While Talbot and Daguerre were trumpeting photography's invention in 1839, Eadweard Muybridge was barely 10 years old, a native of Kingston-on-Thames, England. In only a few decades though, Muybridge would add his name to the then short list of photography's legends via his images of horses and other animals in motion. Muybridge was not only the first photographer to successfully capture rapid action for analysis; he was also a superb composer of imagery. His legacy, which leads directly to the invention of the motion picture, contains more than the scientific studies for which he is most famous; it also includes wonderful views of sea and city inspired by his immigration to San Francisco in 1855.

The breadth of Muybridge's life and achievements is superbly documented in this catalogue, which accompanies an essential Muybridge exhibition that began at the Cantor Arts Center at Stanford University and continues through May 16, 2004, at the Cleveland Museum of Art. As chronicled by author Phillip Prodger, assistant print, drawing and photograph curator at the Saint Louis Art Museum, it was under the patronage of Stanford University's founders, Jane and Leland Stanford, that Muybridge devised a method for photographing episodic physical action using a series of cameras.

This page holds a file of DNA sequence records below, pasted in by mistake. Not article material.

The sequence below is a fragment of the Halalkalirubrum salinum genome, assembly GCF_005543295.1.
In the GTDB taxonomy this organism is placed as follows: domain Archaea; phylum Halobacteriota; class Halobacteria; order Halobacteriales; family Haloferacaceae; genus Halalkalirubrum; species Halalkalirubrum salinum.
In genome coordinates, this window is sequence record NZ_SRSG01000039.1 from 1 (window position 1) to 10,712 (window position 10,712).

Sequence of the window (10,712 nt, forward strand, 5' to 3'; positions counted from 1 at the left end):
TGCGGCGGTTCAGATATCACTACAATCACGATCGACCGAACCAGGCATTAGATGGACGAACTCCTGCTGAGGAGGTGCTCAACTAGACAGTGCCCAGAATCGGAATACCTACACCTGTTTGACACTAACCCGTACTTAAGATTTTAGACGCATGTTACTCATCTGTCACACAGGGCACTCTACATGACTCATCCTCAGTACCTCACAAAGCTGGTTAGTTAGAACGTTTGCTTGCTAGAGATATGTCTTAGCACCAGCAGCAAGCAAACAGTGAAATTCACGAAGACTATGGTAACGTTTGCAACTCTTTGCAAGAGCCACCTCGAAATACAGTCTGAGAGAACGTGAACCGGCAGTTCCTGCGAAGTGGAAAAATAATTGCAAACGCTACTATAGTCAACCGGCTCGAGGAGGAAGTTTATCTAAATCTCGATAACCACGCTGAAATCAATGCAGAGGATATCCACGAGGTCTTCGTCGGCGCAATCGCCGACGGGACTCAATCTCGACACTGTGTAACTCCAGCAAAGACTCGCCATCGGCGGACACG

Arguably, the Stanfords rescued Muybridge from a strict focus on the landscape photography through which he might never have become rich or famous. In fact, nothing in Muybridge's resume suggested he was the man to photograph horses in motion when Leland Stanford asked him to do so in 1872. The rest, of course, is history, as Muybridge's immortal horse series proved that at a particular moment in the gait of a galloping horse all four hooves leave the ground simultaneously. Proctor cannot prove or disprove the popular notion that Stanford had bet thousands of dollars on the outcome of Muybridge's experiment, but he delves entertainingly into the whole affair.

More to the point, the catalogue and exhibition combine Muybridge's breakthroughs with the range of early attempts at photographing moving subjects. Charles Darwin, for example, commissioned instantaneous photographs, seeking to compare the complex expression of emotions in man and animal. Countless other examples explore the transience of motion, such as George Washington Wilson's stereo albumen prints of a ship's cannon firing a broadside, smoke billowing and dissipating. The visually complicated breaking of waves on beaches, clouds passing below sun or moon, or the blur of a moving crowd are also favorite subjects for more than a few early lensers.